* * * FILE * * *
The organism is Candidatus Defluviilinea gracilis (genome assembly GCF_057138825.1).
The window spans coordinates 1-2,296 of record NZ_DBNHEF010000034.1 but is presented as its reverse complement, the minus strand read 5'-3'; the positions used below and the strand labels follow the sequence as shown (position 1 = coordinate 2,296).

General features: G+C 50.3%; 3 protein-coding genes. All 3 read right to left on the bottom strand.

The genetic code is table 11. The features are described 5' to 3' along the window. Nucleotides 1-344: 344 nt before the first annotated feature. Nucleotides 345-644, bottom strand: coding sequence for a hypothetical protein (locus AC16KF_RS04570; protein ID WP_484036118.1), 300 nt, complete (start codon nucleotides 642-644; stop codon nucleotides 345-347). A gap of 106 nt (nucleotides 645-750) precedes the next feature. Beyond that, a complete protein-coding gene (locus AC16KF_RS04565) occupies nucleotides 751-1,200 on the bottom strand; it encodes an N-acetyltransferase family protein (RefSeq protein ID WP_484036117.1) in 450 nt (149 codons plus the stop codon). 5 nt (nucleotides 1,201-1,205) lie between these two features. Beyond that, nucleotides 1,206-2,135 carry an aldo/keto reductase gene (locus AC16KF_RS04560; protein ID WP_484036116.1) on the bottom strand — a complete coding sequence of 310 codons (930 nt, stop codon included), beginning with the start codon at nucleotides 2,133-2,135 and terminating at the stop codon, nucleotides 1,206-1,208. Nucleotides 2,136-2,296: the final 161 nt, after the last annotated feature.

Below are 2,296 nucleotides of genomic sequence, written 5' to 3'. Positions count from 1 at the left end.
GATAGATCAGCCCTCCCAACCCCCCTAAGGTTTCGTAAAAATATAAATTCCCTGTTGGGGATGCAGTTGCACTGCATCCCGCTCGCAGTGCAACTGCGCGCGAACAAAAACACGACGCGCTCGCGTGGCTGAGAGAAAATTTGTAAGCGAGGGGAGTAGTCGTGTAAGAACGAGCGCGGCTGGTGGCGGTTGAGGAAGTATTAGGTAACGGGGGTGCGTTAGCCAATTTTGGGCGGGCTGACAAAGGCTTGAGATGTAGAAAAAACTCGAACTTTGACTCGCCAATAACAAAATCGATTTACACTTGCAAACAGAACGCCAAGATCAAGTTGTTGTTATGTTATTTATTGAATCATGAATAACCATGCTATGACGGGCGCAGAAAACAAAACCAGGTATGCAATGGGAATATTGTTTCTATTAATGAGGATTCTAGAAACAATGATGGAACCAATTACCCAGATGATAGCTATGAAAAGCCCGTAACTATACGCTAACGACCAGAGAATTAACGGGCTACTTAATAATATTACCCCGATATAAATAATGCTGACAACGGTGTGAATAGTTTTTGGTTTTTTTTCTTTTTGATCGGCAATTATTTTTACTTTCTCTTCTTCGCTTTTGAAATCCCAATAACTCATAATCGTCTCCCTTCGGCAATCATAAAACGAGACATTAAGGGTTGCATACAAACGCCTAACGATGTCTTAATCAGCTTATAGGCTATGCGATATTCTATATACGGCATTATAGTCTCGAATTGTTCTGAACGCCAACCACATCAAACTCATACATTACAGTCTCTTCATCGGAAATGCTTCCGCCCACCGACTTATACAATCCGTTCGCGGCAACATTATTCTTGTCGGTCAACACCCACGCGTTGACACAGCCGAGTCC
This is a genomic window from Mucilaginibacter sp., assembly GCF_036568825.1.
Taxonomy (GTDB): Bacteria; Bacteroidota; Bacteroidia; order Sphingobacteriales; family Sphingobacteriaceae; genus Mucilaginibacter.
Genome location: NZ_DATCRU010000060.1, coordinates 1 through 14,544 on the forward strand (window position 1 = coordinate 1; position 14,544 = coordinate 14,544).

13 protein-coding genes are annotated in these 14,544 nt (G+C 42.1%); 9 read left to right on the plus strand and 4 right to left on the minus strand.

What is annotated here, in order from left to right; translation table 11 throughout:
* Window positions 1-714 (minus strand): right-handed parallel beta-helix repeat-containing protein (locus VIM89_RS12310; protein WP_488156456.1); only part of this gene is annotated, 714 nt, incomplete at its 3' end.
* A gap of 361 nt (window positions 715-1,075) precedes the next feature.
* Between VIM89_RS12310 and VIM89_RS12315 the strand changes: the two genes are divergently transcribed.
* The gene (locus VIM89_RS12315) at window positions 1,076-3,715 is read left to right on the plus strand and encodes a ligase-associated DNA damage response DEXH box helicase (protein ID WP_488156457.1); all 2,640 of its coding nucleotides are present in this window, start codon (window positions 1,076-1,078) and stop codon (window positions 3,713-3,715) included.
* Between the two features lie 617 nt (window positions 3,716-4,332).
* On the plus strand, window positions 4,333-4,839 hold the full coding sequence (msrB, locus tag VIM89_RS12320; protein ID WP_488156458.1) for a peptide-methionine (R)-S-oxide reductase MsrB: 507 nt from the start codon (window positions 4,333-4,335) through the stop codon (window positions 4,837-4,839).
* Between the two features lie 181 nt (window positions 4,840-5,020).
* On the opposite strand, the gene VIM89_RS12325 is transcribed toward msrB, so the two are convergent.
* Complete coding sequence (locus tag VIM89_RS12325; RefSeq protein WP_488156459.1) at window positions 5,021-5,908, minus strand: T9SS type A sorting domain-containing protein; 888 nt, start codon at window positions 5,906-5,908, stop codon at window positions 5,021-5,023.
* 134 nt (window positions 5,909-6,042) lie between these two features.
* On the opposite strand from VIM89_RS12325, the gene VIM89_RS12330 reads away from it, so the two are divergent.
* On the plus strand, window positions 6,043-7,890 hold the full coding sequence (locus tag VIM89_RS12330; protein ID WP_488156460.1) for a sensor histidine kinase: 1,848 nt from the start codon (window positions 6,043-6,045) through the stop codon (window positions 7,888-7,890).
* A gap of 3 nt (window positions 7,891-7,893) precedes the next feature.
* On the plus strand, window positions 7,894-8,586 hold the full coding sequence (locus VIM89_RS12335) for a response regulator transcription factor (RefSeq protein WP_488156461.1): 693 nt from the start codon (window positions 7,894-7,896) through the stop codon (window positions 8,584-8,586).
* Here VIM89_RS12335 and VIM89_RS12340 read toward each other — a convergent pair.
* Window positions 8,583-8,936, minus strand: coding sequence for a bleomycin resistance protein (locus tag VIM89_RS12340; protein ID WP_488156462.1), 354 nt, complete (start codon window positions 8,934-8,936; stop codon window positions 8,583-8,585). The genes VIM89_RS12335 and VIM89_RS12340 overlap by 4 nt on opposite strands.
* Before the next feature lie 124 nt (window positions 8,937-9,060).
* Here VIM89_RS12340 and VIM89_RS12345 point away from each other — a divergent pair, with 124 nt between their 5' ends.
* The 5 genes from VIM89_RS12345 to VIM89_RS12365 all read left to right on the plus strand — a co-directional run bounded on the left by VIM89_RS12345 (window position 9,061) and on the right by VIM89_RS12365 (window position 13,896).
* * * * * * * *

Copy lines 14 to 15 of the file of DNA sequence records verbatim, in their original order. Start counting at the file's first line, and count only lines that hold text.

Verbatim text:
* Between VIM89_RS12310 and VIM89_RS12315 the strand changes: the two genes are divergently transcribed.
* The gene (locus VIM89_RS12315) at window positions 1,076-3,715 is read left to right on the plus strand and encodes a ligase-associated DNA damage response DEXH box helicase (protein ID WP_488156457.1); all 2,640 of its coding nucleotides are present in this window, start codon (window positions 1,076-1,078) and stop codon (window positions 3,713-3,715) included.